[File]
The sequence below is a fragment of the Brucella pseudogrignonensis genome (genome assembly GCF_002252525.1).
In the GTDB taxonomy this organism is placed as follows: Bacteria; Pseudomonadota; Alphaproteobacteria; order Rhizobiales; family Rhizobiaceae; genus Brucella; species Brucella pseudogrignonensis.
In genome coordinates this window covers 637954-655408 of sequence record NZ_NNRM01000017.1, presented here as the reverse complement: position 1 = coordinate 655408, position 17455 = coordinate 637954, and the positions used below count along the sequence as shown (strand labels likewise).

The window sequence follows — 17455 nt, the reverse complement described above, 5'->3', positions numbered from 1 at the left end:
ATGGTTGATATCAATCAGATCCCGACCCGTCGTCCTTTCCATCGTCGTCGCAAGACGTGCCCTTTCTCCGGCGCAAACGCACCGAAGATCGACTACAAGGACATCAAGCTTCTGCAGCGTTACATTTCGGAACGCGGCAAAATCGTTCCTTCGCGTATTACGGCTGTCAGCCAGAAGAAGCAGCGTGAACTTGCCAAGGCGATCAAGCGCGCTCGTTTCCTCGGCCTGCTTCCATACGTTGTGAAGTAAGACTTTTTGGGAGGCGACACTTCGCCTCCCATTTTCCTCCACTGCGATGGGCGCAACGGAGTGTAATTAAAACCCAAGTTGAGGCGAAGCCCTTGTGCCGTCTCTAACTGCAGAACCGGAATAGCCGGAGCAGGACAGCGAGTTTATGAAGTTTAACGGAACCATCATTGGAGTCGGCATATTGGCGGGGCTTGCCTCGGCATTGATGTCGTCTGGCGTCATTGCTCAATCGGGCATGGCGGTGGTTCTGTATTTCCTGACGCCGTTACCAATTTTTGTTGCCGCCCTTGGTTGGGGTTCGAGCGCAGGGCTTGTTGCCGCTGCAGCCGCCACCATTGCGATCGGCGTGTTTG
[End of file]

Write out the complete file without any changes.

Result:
The sequence below is a fragment of the Brucella pseudogrignonensis genome (genome assembly GCF_002252525.1).
In the GTDB taxonomy this organism is placed as follows: Bacteria; Pseudomonadota; Alphaproteobacteria; order Rhizobiales; family Rhizobiaceae; genus Brucella; species Brucella pseudogrignonensis.
In genome coordinates this window covers 637954-655408 of sequence record NZ_NNRM01000017.1, presented here as the reverse complement: position 1 = coordinate 655408, position 17455 = coordinate 637954, and the positions used below count along the sequence as shown (strand labels likewise).

The window sequence follows — 17455 nt, the reverse complement described above, 5'->3', positions numbered from 1 at the left end:
ATGGTTGATATCAATCAGATCCCGACCCGTCGTCCTTTCCATCGTCGTCGCAAGACGTGCCCTTTCTCCGGCGCAAACGCACCGAAGATCGACTACAAGGACATCAAGCTTCTGCAGCGTTACATTTCGGAACGCGGCAAAATCGTTCCTTCGCGTATTACGGCTGTCAGCCAGAAGAAGCAGCGTGAACTTGCCAAGGCGATCAAGCGCGCTCGTTTCCTCGGCCTGCTTCCATACGTTGTGAAGTAAGACTTTTTGGGAGGCGACACTTCGCCTCCCATTTTCCTCCACTGCGATGGGCGCAACGGAGTGTAATTAAAACCCAAGTTGAGGCGAAGCCCTTGTGCCGTCTCTAACTGCAGAACCGGAATAGCCGGAGCAGGACAGCGAGTTTATGAAGTTTAACGGAACCATCATTGGAGTCGGCATATTGGCGGGGCTTGCCTCGGCATTGATGTCGTCTGGCGTCATTGCTCAATCGGGCATGGCGGTGGTTCTGTATTTCCTGACGCCGTTACCAATTTTTGTTGCCGCCCTTGGTTGGGGTTCGAGCGCAGGGCTTGTTGCCGCTGCAGCCGCCACCATTGCGATCGGCGTGTTTG